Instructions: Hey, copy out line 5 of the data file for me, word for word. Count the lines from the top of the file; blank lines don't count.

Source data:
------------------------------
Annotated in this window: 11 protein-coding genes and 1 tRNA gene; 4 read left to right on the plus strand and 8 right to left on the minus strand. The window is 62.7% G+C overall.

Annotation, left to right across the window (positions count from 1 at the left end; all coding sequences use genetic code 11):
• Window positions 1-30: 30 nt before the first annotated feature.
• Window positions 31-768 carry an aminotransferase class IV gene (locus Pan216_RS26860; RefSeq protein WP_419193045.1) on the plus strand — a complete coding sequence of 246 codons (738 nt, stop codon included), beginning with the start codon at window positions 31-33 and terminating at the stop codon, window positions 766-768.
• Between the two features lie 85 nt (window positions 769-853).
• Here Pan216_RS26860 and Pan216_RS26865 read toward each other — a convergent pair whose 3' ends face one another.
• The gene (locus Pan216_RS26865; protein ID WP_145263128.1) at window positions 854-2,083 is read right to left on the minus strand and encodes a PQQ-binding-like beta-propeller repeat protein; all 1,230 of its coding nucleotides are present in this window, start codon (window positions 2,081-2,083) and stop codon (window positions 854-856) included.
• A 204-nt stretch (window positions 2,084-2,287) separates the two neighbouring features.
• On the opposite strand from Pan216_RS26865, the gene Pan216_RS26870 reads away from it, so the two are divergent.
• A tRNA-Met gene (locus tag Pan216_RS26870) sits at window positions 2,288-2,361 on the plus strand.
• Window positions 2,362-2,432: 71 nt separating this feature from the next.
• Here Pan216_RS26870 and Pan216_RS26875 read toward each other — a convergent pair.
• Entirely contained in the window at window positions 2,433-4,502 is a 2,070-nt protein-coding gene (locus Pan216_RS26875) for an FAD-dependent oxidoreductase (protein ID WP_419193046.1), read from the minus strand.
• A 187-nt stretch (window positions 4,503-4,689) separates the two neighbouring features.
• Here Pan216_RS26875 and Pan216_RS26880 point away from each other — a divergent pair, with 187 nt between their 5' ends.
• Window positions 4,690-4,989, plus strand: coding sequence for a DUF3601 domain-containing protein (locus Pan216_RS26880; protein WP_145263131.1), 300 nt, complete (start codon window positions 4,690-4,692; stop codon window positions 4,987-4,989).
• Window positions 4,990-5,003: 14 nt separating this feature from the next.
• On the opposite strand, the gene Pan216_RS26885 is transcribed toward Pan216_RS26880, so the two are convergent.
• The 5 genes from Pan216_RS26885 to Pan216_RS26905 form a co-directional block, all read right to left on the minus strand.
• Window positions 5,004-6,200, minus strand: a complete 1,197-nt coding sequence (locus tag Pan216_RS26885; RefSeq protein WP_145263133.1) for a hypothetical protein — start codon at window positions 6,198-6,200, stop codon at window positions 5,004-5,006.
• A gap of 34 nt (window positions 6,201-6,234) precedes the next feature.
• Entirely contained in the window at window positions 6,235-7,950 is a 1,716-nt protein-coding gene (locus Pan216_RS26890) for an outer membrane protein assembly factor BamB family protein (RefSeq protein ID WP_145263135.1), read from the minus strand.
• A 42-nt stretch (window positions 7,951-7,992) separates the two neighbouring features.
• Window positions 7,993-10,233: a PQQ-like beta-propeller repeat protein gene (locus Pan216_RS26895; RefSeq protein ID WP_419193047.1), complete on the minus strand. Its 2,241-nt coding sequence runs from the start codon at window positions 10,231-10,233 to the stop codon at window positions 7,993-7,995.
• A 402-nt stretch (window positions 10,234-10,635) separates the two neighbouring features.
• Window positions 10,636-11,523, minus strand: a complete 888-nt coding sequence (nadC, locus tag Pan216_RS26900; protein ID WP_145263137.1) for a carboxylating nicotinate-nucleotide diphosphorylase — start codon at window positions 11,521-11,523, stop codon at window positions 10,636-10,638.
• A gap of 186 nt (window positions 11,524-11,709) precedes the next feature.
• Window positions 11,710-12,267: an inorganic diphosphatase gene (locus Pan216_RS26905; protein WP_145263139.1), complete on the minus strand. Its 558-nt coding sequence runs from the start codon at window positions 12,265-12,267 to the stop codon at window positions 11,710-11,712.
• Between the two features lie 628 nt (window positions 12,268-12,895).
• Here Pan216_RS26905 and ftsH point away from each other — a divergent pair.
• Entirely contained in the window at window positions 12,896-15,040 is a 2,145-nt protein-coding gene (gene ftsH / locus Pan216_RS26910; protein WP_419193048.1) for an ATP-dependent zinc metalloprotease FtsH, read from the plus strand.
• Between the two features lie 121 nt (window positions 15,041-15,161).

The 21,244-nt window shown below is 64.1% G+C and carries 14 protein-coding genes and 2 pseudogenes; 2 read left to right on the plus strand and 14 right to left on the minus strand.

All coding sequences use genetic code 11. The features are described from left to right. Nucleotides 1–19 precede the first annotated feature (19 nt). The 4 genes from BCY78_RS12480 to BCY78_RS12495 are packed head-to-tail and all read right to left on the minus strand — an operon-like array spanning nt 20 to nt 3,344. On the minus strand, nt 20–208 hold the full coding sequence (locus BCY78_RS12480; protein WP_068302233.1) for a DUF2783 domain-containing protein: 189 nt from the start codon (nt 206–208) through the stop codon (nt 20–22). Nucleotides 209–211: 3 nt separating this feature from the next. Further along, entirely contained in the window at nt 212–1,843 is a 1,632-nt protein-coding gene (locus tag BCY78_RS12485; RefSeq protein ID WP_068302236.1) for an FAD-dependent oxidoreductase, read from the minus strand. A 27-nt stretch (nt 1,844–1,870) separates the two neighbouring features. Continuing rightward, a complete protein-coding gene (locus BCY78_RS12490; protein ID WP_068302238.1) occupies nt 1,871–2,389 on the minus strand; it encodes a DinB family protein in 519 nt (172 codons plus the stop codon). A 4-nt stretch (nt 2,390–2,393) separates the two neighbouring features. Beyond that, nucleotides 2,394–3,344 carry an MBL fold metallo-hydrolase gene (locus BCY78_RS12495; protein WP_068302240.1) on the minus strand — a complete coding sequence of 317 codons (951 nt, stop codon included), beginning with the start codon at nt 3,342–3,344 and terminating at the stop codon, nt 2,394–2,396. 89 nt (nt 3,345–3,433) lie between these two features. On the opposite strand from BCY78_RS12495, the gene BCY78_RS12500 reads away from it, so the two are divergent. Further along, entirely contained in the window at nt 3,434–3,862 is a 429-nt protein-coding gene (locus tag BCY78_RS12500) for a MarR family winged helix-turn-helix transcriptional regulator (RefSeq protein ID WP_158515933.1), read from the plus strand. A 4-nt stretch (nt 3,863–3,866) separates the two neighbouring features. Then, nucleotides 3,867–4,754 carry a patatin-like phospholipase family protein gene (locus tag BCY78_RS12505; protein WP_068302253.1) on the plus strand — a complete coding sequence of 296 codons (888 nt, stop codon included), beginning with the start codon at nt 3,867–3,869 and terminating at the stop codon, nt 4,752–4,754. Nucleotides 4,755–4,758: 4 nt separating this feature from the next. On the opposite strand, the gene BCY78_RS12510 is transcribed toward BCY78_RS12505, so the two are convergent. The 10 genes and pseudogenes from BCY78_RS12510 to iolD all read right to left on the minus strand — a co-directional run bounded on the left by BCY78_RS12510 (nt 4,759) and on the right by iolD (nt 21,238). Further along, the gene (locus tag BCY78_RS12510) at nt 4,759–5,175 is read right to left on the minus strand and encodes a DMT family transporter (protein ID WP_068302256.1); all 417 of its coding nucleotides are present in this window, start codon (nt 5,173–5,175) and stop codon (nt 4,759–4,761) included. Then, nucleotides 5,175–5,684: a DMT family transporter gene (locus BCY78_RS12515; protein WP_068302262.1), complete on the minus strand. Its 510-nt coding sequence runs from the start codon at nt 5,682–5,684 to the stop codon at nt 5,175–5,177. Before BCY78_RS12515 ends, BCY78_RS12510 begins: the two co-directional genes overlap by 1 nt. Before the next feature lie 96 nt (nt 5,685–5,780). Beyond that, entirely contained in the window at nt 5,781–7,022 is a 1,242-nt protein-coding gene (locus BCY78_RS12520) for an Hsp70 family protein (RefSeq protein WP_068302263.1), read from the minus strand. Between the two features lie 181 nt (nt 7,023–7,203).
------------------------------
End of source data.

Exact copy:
• Between the two features lie 85 nt (window positions 769-853).